Maestro Choo Hoey charms at SSO's 40th-anniversary bash

The Singapore Symphony Orchestra’s 40th-anniversary celebrations continued with a concert led by the orchestra’s founding music director and conductor emeritus Choo Hoey.

Forty years ago, the Sumatra-born, Singapore-raised and London-trained conductor helmed the orchestra’s inaugural concerts in an air of anticipation but uncertainty with regard to its long-term viability.

The SSO’s existence is no longer in doubt. This was largely due to Choo’s pioneering work and hard graft and this concert was a microcosm of his musical convictions and philosophies. A specialist of 20th-century music, he fearlessly championed composers such as Stravinsky, Bartok and Shostakovich, then considered esoteric to local ears.

He also introduced to Singapore young talents including Lang Lang, Jin Li and Di Wu, when they were teenagers.

Stravinsky’s symphonic poem, Song Of The Nightingale from 1919, inspired by Hans Christian Andersen’s tale, ushered the evening to strains of full-blown Chinoiserie.

The unrelenting busyness and apparent chaos of its opening, full of biting dissonances and complicated by snarling cross-rhythms, were well handled.

REVIEW / CONCERT

MAESTRO CHOO HOEY

Singapore Symphony Orchestra

Esplanade Concert Hall/Thursday

The punchy incisiveness of each beat in this ballet-like score was matched by excellent solos from the flute, oboe, violin and trumpet, each representing characters in the story, including live and mechanical songbirds.

Choo’s sprightly leadership, a rebuke to his 85 years, was key to the music’s inexorable sense of direction.

He was also more than quadruple the age of the soloist for Mozart’s Violin Concerto No. 4, 19-year-old Chinese prodigy He Ziyu, a student at the Salzburg Mozarteum.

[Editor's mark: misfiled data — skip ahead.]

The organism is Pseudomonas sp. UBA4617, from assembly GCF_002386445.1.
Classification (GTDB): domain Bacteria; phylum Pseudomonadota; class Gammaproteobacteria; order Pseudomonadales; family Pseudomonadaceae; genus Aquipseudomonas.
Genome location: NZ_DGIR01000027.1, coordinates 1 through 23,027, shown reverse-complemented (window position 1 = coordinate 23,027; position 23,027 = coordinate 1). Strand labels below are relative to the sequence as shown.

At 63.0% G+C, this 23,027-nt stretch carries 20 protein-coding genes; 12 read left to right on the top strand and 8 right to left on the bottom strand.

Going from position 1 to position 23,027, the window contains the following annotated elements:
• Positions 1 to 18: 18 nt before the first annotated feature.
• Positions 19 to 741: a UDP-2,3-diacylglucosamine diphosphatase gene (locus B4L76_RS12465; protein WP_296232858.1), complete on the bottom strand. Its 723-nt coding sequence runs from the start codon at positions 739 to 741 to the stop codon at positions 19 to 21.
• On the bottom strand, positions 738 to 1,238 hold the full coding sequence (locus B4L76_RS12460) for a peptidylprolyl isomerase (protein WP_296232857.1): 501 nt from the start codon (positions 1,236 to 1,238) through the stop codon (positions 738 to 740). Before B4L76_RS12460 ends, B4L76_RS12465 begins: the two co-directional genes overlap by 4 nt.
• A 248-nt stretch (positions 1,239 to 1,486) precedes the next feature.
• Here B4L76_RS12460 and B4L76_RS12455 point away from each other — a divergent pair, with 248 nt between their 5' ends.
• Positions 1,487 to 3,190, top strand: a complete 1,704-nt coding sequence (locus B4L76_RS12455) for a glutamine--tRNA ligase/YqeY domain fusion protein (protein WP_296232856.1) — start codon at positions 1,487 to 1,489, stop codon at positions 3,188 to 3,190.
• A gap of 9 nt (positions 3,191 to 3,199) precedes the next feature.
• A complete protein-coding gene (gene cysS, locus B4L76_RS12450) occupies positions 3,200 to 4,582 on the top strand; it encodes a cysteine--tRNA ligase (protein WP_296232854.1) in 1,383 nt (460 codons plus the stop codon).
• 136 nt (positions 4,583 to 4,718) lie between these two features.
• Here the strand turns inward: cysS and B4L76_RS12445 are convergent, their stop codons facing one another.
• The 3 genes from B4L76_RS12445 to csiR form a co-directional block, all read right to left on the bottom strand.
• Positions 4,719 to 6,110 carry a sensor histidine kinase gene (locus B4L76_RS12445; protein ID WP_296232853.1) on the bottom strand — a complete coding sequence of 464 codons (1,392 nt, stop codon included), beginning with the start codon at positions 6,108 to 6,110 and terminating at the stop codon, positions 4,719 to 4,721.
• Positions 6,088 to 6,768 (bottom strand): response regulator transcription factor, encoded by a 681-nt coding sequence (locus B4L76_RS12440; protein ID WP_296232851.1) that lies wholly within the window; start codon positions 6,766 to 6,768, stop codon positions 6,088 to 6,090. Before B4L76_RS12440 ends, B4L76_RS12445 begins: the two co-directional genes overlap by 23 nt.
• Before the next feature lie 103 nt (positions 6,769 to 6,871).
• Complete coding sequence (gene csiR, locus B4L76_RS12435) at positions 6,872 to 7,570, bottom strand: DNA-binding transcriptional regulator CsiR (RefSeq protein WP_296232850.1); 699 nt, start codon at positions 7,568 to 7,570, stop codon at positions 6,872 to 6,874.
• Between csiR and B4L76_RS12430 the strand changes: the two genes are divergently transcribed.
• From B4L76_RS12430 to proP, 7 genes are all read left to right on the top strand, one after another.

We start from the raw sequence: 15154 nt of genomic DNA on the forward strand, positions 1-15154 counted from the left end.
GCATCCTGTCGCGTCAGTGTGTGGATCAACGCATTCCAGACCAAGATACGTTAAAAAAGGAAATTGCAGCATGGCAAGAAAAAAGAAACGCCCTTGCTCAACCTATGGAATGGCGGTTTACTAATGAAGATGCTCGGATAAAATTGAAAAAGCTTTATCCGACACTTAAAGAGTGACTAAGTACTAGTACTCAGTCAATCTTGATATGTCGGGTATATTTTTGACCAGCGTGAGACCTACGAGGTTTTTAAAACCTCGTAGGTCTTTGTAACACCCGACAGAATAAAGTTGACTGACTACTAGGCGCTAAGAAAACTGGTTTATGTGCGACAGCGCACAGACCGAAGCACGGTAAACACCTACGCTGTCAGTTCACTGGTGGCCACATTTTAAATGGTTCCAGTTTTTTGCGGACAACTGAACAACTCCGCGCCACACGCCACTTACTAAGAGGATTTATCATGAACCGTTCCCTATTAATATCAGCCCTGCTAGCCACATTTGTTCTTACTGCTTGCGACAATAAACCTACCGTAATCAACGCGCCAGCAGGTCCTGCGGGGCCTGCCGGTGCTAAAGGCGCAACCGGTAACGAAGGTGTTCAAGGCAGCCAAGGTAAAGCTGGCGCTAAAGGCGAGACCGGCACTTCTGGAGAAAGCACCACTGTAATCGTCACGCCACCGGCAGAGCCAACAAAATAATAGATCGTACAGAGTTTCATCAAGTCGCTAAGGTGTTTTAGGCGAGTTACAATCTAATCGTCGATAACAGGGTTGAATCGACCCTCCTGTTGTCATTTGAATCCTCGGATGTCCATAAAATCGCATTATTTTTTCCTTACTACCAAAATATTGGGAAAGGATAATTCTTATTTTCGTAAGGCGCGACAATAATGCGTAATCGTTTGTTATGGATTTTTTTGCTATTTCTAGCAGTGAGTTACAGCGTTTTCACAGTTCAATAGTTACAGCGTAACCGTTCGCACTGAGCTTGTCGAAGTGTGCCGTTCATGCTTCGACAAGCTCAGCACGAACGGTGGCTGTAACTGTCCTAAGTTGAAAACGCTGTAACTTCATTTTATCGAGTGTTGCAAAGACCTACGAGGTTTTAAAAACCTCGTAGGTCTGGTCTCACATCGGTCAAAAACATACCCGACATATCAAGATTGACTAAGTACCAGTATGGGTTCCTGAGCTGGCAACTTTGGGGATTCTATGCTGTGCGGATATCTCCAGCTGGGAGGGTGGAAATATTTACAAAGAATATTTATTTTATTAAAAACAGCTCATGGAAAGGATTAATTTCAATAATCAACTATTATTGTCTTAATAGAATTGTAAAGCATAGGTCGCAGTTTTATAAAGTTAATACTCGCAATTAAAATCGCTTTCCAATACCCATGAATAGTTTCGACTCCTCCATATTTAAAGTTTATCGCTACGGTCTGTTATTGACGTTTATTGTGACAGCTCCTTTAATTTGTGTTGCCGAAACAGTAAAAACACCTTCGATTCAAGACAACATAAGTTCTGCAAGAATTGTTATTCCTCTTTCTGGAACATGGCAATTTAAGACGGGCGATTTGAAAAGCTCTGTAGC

That the pared-down orchestra was a sympathetic partner to the youngster was a given.

Without mollycoddling soloists, Choo and his charges provided light and transparent accompaniment for He’s confident and bright tone to shine through.

His playing was tasteful, notwithstanding the somewhat romanticised cadenzas, and the crystalline beauty came through best in the graceful slow movement.

The finale was a portrait of restraint and good teaching, with further virtuosity unveiled in his encore, Ruggiero Ricci’s quiet but freakishly difficult transcription of Francisco Tarrega’s guitar classic, Memories Of The Alhambra.

Bartok’s early Orchestral Suite No. 1 of 1905 will not be classed as a quintessential work by the Hungarian modernist composer.

Although derivative in content and inspiration, its five movements nevertheless require a firm hand in guiding and shaping its Wagner-Straussian agenda.

The first movement’s opening march was rousing and rowdy, coloured by Hungarian folk influences.

Darker in mood was the second movement, characterised by a fine cor anglais solo and impassioned string playing.

Also making a mark were the clarinet in the fourth movement and violin solos by co-concertmaster Lynnette Seah, the orchestra’s first leader in those heady 1979 evenings at Singapore Conference Hall.

Rolling back the years, nostalgia and the poignancy engendered were not hard to fathom.

More importantly, Choo got the orchestra to do what he desired, projecting a clarity and vividness that made the trite music sound relevant, even vital. That is the true measure of a maestro.

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